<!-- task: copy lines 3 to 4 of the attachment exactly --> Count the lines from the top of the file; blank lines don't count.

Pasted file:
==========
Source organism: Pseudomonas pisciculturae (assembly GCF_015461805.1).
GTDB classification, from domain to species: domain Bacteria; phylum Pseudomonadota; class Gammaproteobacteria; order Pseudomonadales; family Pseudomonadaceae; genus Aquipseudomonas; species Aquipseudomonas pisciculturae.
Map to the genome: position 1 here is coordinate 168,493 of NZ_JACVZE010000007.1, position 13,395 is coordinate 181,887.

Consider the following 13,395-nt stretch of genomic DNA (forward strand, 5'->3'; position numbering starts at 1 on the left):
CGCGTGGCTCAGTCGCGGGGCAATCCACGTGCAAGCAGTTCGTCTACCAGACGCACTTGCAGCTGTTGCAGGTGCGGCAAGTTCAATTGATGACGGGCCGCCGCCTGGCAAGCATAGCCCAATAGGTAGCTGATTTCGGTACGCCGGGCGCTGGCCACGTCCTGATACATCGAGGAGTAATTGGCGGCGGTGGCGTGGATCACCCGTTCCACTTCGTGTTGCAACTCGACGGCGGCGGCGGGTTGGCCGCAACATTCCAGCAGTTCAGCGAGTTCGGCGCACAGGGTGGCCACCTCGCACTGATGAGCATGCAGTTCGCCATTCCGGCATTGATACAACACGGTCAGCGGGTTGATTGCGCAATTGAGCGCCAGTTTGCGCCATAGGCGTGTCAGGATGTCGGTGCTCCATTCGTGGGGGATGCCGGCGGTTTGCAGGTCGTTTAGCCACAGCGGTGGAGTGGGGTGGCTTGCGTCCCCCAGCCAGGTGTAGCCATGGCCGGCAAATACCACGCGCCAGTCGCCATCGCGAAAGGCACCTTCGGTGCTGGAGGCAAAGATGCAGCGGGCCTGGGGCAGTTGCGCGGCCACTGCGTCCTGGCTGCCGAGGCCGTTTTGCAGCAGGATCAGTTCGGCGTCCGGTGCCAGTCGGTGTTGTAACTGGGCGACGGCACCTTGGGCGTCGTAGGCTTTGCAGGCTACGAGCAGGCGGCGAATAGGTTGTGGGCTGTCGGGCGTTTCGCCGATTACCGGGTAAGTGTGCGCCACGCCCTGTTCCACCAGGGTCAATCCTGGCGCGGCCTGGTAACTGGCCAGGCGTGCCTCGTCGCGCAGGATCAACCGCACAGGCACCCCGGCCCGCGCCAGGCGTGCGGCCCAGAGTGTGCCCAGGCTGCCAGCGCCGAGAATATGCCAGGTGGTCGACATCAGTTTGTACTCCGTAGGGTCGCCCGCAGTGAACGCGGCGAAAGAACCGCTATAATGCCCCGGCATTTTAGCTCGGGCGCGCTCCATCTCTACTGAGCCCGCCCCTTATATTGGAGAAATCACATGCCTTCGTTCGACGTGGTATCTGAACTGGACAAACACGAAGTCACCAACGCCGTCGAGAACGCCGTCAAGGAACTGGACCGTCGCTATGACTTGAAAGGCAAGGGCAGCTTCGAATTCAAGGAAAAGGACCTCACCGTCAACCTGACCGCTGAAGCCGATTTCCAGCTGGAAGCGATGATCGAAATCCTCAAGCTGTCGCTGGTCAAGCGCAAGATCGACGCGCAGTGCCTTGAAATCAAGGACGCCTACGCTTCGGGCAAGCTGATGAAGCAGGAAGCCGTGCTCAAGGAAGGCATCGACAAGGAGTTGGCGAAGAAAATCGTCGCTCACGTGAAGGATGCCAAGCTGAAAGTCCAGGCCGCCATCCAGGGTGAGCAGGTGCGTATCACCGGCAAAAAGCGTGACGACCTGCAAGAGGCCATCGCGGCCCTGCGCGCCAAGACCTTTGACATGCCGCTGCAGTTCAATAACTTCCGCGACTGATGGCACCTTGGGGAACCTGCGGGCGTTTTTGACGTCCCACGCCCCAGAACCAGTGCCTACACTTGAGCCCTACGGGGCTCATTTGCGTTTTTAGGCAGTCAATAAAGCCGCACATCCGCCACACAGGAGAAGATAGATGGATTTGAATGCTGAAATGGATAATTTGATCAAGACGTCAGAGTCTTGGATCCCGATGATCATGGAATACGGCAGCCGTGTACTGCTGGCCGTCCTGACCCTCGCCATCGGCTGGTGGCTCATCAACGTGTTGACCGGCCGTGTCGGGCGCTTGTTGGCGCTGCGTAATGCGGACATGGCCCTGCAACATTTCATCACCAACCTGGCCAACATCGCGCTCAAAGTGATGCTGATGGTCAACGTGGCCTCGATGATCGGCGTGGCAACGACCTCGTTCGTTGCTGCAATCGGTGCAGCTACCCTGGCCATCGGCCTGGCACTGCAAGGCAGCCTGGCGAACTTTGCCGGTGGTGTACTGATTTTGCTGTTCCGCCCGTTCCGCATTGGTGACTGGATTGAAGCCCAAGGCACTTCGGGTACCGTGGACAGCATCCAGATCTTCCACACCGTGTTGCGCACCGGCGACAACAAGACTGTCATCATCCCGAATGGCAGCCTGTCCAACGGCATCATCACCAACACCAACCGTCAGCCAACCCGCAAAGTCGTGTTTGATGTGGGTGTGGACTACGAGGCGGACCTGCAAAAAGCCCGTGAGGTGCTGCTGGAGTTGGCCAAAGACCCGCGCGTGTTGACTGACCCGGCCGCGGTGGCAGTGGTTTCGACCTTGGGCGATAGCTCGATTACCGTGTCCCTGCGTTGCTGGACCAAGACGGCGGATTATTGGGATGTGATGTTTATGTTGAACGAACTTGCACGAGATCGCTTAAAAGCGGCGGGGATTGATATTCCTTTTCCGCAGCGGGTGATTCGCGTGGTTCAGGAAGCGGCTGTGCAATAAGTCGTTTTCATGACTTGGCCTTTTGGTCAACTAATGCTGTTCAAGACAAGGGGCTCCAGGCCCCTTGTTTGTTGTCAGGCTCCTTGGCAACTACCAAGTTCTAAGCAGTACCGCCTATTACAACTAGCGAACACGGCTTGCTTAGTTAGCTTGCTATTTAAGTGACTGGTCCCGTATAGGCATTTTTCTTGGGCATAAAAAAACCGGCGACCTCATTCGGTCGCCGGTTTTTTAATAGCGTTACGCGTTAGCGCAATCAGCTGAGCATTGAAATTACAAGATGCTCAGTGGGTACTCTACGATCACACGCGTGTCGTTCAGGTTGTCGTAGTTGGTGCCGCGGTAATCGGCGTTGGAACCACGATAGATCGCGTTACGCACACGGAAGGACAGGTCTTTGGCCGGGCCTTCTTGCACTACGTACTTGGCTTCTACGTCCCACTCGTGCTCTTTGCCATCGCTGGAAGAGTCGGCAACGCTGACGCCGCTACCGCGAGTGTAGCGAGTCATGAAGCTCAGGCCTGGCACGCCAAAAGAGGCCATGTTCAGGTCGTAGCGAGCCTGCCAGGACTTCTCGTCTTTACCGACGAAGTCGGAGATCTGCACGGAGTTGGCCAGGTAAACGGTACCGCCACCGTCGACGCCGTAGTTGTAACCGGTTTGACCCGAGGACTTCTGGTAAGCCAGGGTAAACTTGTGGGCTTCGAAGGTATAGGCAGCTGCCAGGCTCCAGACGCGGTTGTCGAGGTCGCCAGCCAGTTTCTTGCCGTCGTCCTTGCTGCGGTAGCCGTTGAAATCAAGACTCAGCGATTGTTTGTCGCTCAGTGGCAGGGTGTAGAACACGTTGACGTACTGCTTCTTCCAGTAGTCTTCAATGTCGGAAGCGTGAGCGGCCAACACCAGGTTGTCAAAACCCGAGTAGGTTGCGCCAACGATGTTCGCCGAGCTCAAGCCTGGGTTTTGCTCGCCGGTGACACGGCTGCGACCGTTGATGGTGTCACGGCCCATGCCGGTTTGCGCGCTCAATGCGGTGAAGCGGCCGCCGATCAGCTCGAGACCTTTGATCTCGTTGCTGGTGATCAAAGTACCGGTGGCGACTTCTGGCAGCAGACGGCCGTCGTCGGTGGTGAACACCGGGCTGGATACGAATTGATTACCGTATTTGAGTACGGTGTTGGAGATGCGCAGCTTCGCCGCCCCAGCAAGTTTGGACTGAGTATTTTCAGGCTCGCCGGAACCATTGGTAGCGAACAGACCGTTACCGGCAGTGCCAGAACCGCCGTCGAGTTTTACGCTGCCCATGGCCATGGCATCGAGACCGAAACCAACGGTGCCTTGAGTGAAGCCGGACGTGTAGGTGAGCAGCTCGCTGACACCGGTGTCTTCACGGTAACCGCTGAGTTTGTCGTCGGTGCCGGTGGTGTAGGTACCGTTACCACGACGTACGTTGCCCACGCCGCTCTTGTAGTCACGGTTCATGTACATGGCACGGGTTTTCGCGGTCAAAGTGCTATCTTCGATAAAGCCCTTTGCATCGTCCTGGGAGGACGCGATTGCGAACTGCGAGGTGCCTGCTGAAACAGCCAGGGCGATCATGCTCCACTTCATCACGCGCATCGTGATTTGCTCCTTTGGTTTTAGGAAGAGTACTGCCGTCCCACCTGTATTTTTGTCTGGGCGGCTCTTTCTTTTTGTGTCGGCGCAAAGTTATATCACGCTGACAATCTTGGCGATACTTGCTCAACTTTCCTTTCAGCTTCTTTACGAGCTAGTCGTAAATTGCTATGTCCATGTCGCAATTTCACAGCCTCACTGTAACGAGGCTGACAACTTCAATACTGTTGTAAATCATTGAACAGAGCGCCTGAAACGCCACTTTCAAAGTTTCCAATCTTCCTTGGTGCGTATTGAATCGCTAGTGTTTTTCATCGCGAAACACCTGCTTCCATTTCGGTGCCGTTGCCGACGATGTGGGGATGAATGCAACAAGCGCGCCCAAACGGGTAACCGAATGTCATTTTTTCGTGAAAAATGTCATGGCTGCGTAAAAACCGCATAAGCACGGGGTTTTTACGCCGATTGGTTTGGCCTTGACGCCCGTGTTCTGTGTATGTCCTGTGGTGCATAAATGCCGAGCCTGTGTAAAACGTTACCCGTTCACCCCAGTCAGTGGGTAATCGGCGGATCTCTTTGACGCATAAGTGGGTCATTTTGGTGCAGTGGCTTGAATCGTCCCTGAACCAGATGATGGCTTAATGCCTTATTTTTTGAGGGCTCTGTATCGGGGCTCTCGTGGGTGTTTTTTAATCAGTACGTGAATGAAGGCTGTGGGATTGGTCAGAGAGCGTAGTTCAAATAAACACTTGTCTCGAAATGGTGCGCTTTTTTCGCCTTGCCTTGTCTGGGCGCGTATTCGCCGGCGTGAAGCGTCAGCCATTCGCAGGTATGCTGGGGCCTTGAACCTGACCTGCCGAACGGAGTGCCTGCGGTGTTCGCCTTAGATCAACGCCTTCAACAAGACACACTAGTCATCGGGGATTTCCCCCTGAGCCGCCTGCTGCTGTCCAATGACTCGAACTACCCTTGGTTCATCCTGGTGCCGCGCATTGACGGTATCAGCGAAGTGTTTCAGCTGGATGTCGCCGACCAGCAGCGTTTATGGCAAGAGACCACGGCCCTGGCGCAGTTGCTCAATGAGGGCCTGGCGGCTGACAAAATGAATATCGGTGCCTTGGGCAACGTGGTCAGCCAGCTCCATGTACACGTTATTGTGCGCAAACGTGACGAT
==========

Map to the genome: position 1 here is coordinate 168,493 of NZ_JACVZE010000007.1, position 13,395 is coordinate 181,887.

Consider the following 13,395-nt stretch of genomic DNA (forward strand, 5'->3'; position numbering starts at 1 on the left):